grow it cook it preserve it eat it wendy pillar blog gardener grow your own in dorset


Learning to love my weeds - May 2016

At the weekend I went on an urban forage in Exeter with Robin Harford. There were a couple of really interesting things I learned. The first thing that Robin teaches is that, in order to get to know and correctly identify edible wild plants, you really need to be present in the moment. It's no good being elsewhere, trying to remember what you've read in a book, thinking ahead to what you have to do next. You have to be there, seeing what's in front of you, smelling it, tasting it, paying attention. To do otherwise is to risk going with the ideas of the people around you and over-riding your instincts, which can be literally fatal! Having spent a few minutes doing this, the state stayed with me for the rest of the day and dramatically improved my photography - lesson learned there!

The second striking thing I learned was how many of the weeds that I routinely pull from my garden and compost are good eating. I knew about some of them, but others, like herb bennet, were new to me. I had tasted some, but the missing piece of knowledge was that you have to eat them at exactly the right time. A few weeks too late, and the bitterness is likely to have taken over and made the plant unpalateable. Plant populations also vary dramatically in how tasty they are, so just because I've tasted chickweed once and didn't much like it, doesn't mean that it's never worth tasting again - noted!

Weeds are weeds for a reason - like all pests, they don't share - so they have to be controlled, for all the hippy talk about trusting nature. Plus they make great bulk for the compost, so I'm not giving up weeding soon, but since I am creating a more easy-going, edible garden with all sorts of edible plants alongside the conventional veg, it makes sense to leave some of them to grow for harvest. Wild plants tend to be substantially more nutrient dense that cultivated plants, and have many medicinal uses, knowledge of which has been all but lost from our culture.  Given that our primate relatives know and eat hundreds of different species of plants, it seems likely that we need to eat a much wider range of plant food than the standard 20 or so species in the Western diet to stay healthy. My dog picks out particular species of plants in the hedge to eat, dog's mercury especially, for reasons known only to her instincts, and all grazing animals will pick out particular plants to eat at particular times. Humans still have these instincts, even if they are deeply buried, and it can only be a good thing to re-awaken them. Plus, the plants are free, grow themselves and are tasty - what's not to love?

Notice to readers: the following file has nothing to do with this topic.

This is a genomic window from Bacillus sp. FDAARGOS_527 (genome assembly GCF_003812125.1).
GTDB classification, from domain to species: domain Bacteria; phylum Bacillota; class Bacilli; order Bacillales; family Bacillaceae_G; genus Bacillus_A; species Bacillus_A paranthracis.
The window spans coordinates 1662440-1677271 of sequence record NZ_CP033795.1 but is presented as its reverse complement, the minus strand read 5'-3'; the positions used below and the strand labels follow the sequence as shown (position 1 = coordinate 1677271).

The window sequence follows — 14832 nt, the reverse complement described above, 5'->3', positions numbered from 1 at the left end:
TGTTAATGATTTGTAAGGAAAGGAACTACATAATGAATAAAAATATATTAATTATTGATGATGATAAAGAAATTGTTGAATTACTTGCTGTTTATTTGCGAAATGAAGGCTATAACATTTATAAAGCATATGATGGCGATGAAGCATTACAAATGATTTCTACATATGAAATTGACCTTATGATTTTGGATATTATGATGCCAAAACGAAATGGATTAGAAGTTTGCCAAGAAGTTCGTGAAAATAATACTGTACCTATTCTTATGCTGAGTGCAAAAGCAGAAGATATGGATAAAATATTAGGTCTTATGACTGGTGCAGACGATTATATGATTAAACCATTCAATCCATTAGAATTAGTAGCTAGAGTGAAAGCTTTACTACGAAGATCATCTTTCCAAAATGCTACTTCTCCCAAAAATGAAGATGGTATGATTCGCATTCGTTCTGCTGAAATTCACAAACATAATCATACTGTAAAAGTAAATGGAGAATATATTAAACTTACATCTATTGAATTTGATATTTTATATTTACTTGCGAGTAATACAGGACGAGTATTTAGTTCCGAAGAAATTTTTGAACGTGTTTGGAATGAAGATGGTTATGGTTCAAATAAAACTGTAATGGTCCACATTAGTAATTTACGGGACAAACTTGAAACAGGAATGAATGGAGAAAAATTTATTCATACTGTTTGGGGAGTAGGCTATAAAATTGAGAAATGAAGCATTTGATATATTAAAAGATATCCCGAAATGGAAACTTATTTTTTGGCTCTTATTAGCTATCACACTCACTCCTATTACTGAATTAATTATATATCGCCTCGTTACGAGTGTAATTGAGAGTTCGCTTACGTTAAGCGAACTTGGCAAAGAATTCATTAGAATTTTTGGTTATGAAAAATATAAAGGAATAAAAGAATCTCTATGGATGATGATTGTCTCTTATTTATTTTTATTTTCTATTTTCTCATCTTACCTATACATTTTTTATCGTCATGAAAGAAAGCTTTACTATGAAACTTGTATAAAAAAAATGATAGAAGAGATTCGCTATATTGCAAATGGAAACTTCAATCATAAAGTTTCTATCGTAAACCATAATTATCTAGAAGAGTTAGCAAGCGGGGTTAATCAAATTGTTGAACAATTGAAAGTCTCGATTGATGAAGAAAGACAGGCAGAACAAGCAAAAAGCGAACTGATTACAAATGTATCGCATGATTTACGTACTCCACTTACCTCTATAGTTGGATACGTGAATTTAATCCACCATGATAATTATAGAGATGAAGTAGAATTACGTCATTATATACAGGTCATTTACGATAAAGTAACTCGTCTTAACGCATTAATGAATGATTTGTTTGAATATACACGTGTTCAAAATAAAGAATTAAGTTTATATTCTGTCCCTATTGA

The part of Dorset where I live is quite unspoiled in terms of biodiversity, probably because the land is so poor for agriculture, and so there are lots of wildflowers, and many different plants seed themselves on my plot. Among them are several of the Umbellifer (carrot) family. Now I love the wild carrots and I'm quite familiar with cow parsley, but I'm wary of picking any of these plants because the family includes hemlock and hemlock water dropwort, which are deadly poisonous! I know that hemlock water dropwort grows along the river bank, and I suspected that one of the umbellifers I was routinely weeding out in the forest garden might be hemlock, and indeed, as Robin showed us, it is! On the plus side, I realised that I really do know how to identify cow parsley and it is a good edible, and now I know how to identify hemlock. Cow parsnip and the others remain to be learned!

Foragers can sometimes be a bit sniffy to growers, citing agriculture as a recent innovation, only 10,000 years old, but I fail to see why I have to be one or the other. Surely the boundaries between foraging and growing have always been blurry. The first garden must have come about when some forager got bored of walking three miles to pick their favourite plant and transplanted some to close to the back door. Similarly, when agriculture fails us, we resort to foraging, or when there is a seasonal bounty that we fancy, like blackberries.

I consciously aim to blur the boundaries between the two on my plot, with wild edible plants and fungi encouraged to grow and edible annuals encouraged to self-seed, alongside edible perennial vegetables and a conventional vegetable garden. The garden should merge into the surrounding wild vegetation rather than there being a clear boundary.

Edible plants, in all shapes and sizes, are where it's at, and with everything that I learn about them, I become more aware of how little I know.

Please don't take my word for it that these plants are edible, or that of any amateur - please consult an expert or several different guidebooks before eating! See eatweeds.co.uk for more information by Robin Harford.

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